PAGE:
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Clinton: The world is confident about Ireland's future

The former US president has told the Global Irish Forum that “not one person” doubts we will recover.

Clinton addressing the Global Irish Forum today
Clinton addressing the Global Irish Forum today
Image: Screen grab / RTÉ

BILL CLINTON HAS said there is no question that Ireland’s economy will recover – the only question is “when and how”.

The former US president said that “not one” person informed about the world economy had “a moment’s doubt” that Ireland would regain its economic footing, and that the country “has a lot going” for it.

Speaking at the Global Irish Economic Forum in Dublin Castle, Clinton listed Ireland’s advantages. He said we are “a great exporting nation” and “the country that built the most successful economy in Europe”, with “a diaspora that adores you” and “the youngest workforce in Europe”, adding:

I know a lot of people in Ireland are discouraged, but the rest of the world thinks you’re pretty great. You need to play on that.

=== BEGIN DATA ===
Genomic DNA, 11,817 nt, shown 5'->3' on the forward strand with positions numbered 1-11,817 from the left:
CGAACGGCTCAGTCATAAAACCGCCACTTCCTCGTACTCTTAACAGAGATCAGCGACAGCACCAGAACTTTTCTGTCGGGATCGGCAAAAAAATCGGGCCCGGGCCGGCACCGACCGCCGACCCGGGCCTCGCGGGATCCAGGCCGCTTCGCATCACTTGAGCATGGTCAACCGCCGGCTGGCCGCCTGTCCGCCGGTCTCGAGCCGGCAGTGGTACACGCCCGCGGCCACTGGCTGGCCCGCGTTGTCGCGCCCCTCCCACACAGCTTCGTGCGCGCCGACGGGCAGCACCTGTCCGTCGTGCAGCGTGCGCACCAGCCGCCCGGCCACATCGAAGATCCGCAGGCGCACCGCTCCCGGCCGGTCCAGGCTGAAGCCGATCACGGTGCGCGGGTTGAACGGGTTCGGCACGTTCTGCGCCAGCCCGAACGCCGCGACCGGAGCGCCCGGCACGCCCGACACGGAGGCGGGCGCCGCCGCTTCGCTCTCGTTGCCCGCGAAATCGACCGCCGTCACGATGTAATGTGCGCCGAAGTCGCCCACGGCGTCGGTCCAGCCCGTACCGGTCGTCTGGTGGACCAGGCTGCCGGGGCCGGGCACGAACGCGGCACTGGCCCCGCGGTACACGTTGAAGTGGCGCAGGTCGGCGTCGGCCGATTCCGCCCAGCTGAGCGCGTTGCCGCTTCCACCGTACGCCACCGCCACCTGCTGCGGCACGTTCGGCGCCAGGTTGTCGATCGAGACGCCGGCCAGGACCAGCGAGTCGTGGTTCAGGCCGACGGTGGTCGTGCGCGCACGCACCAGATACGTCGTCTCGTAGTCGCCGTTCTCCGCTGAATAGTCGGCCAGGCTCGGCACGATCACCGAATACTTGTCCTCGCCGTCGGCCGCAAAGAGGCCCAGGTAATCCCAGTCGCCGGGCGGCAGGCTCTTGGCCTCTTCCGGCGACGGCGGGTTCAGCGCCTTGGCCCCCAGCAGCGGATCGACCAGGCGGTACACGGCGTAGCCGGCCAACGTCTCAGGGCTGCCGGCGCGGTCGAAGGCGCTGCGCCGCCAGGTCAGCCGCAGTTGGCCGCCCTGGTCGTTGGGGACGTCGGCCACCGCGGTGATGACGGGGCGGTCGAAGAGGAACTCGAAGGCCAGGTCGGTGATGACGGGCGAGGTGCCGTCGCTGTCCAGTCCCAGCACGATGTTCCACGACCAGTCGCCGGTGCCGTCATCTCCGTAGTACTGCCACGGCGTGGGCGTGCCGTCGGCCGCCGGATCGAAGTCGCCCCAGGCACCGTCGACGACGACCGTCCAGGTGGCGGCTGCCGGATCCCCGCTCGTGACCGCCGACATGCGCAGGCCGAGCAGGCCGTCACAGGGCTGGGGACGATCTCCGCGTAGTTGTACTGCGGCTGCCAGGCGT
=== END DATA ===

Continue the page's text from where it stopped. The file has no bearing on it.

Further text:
In a speech which touched on many of the significant economic decisions of the Irish recession, Clinton insisted that Ireland was headed in the right direction. He said that guaranteeing and supporting the banks was “the right decision”, as it “made [business]people want to be here”.

Clinton welcomed Ireland’s focus on exports, suggesting that building stronger links with emerging economies such as India and Brazil would offer a lot of potential. He called for a greater focus on renewable energy, saying that every billion dollars spent in this field would generate up to 8,000 jobs while “paying for itself”. “If you’ve got somebody who can finance it you can guarantee a return,” he said.

He also acknowledged the power of the global Irish diaspora – and offered to host a meeting of business, cultural and political leaders in the US to explore ways of assisting Ireland’s recovery. “”I’d be happy to host a meeting like this in the US,” he said. “We’d like to do this, to bring people together and see what they can do to help.”

Concluding his address to an audience including Taoiseach Enda Kenny and Tánaiste Eamon Gilmore, Clinton said that Irish people need to be more positive and focus on the future. “You can’t do the dozens of things [that you need to do] if you are paralysed by disappointment,” he said.

Read more: Enda Kenny: We will be the first to wave goodbye to the IMF>

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Michael Freeman

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